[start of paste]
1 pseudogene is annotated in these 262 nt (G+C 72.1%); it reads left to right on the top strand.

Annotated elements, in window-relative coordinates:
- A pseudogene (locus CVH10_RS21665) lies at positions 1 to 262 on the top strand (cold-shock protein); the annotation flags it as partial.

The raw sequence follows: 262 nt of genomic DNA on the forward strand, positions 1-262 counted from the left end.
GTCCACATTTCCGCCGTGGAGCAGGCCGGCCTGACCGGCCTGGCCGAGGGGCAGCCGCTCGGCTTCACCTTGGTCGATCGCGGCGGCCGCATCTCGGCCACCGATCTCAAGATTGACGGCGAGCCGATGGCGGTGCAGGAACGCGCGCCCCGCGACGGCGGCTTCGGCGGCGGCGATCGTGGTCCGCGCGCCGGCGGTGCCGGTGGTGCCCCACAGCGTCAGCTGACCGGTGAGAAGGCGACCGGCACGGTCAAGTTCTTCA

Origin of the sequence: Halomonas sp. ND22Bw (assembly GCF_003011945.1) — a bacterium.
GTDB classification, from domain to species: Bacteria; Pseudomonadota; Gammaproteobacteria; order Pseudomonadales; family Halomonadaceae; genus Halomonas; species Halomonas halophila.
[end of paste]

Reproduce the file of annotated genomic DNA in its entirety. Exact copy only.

1 pseudogene is annotated in these 262 nt (G+C 72.1%); it reads left to right on the top strand.

Annotated elements, in window-relative coordinates:
- A pseudogene (locus CVH10_RS21665) lies at positions 1 to 262 on the top strand (cold-shock protein); the annotation flags it as partial.

The raw sequence follows: 262 nt of genomic DNA on the forward strand, positions 1-262 counted from the left end.
GTCCACATTTCCGCCGTGGAGCAGGCCGGCCTGACCGGCCTGGCCGAGGGGCAGCCGCTCGGCTTCACCTTGGTCGATCGCGGCGGCCGCATCTCGGCCACCGATCTCAAGATTGACGGCGAGCCGATGGCGGTGCAGGAACGCGCGCCCCGCGACGGCGGCTTCGGCGGCGGCGATCGTGGTCCGCGCGCCGGCGGTGCCGGTGGTGCCCCACAGCGTCAGCTGACCGGTGAGAAGGCGACCGGCACGGTCAAGTTCTTCA

Origin of the sequence: Halomonas sp. ND22Bw (assembly GCF_003011945.1) — a bacterium.
GTDB classification, from domain to species: Bacteria; Pseudomonadota; Gammaproteobacteria; order Pseudomonadales; family Halomonadaceae; genus Halomonas; species Halomonas halophila.